public void should_correctly_manipulate_row_through_mapper() throws IOException, URISyntaxException {
  createMappedTable();

  Mapper<SimpleTeam> mapperTeam = MAPPING_MANAGER.mapper(SimpleTeam.class);
  mapperTeam.save(new SimpleTeam("AC Ajaccio", 1910, "France", 3));

  SimpleTeam acAjaccio = mapperTeam.get("AC Ajaccio", 1910, "France");
  assertThat(acAjaccio).isNotNull();
  assertThat(acAjaccio.getCountry()).isEqualTo("France");
  assertThat(acAjaccio.getFoundationYear()).isEqualTo(1910);
  assertThat(acAjaccio.getTeamName()).isEqualTo("AC Ajaccio");
  assertThat(acAjaccio.getDivision()).isEqualTo(3);
}

@Test
public void should_correctly_delete_created_team() throws IOException, URISyntaxException {
  createMappedTable();

  Mapper<SimpleTeam> mapperTeam = MAPPING_MANAGER.mapper(SimpleTeam.class);
  mapperTeam.save(new SimpleTeam("AC Ajaccio", 1910, "France", 2));

  SimpleTeam acAjaccio = mapperTeam.get("AC Ajaccio", 1910, "France");
  assertThat(acAjaccio).isNotNull();

  mapperTeam.delete(acAjaccio);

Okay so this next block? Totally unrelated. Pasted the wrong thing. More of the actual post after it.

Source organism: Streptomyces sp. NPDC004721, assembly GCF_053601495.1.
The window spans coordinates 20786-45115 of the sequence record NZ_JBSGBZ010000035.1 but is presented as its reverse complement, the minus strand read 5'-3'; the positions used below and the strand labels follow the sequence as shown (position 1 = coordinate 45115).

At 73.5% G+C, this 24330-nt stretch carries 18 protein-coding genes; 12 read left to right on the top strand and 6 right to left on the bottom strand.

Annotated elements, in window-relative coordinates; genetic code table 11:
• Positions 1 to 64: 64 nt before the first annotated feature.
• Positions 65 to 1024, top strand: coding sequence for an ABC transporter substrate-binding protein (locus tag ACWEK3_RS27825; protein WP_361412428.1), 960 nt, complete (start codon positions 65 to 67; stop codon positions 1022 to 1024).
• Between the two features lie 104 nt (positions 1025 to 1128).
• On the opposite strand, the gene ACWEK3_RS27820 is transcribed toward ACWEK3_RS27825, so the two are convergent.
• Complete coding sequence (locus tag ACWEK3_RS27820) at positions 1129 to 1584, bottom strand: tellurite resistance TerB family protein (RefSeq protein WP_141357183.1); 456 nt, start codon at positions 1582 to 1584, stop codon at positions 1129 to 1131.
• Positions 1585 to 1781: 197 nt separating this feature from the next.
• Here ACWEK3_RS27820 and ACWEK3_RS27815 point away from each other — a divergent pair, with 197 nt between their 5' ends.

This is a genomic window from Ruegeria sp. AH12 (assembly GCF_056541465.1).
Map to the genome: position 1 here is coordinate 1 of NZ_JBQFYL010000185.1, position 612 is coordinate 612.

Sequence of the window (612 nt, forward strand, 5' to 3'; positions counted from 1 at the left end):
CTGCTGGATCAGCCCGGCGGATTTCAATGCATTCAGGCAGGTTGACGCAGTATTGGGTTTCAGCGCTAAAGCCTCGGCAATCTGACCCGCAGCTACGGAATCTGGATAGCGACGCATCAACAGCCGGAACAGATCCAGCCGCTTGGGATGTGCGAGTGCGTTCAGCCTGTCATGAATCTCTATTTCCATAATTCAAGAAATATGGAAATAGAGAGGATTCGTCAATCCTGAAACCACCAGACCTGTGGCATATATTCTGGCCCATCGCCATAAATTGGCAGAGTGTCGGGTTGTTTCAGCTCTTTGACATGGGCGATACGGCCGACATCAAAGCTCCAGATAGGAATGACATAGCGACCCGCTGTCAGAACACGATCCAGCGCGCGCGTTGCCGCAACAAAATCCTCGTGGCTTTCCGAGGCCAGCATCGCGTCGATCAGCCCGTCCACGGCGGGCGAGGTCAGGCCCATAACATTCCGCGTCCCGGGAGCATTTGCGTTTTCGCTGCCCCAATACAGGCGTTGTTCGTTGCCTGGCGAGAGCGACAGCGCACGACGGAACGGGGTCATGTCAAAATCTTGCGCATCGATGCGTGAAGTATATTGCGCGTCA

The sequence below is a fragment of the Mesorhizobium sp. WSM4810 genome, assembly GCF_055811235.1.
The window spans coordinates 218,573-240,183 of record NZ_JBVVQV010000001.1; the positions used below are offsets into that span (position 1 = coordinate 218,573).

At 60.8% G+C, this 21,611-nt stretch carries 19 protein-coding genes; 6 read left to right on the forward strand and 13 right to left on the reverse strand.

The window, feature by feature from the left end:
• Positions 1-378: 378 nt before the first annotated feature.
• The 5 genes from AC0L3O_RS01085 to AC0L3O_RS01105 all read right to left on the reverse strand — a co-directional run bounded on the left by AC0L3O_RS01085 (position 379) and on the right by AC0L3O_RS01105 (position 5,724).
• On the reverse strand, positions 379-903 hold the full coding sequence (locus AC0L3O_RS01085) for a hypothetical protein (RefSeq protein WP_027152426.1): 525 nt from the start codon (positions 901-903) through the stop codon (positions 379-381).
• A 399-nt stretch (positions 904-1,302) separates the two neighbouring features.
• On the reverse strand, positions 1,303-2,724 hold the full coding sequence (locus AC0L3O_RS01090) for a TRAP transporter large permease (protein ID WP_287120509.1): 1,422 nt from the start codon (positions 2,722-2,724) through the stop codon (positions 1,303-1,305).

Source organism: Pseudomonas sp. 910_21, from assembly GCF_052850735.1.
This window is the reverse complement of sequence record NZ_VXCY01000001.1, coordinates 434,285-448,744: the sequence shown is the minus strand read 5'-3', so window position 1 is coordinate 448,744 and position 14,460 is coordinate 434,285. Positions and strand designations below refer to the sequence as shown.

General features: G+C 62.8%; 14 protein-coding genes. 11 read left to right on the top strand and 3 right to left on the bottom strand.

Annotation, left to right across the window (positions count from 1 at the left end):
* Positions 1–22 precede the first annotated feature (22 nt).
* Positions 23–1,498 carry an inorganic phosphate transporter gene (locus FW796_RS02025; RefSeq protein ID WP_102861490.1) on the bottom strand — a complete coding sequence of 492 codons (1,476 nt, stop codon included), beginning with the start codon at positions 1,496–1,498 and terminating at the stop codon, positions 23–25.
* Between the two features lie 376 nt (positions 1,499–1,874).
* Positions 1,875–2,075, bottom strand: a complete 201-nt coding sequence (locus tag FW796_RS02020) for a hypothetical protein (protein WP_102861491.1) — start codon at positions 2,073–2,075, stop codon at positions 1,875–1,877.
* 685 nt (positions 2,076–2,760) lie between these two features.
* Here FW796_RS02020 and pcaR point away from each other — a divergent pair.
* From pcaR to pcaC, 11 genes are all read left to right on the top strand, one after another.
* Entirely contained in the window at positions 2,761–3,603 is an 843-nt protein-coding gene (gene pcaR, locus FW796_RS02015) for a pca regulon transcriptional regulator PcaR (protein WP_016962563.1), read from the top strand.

acAjaccio = mapperTeam.get("AC Ajaccio", 1910, "France");
  assertThat(acAjaccio).isNull();
}

@Test
public void should_edit_team_in_asynchronous_way() throws IOException, URISyntaxException, InterruptedException, ExecutionException, TimeoutException {
  // Non-blocking operations are provided with mapper module
  // One of them is edition
  createMappedTable();

  Mapper<SimpleTeam> mapperTeam = MAPPING_MANAGER.mapper(SimpleTeam.class);
  mapperTeam.save(new SimpleTeam("AC Ajaccio", 1910, "France", 2));

  SimpleTeam acAjaccio = mapperTeam.get("AC Ajaccio", 1910, "France");
  assertThat(acAjaccio).isNotNull();

  acAjaccio.setDivision(1);
  ListenableFuture<Void> future = mapperTeam.saveAsync(acAjaccio);
  future.get(5, TimeUnit.SECONDS);

  SimpleTeam acAjaccioDiv1= mapperTeam.get("AC Ajaccio", 1910, "France");
  assertThat(acAjaccioDiv1).isNotNull();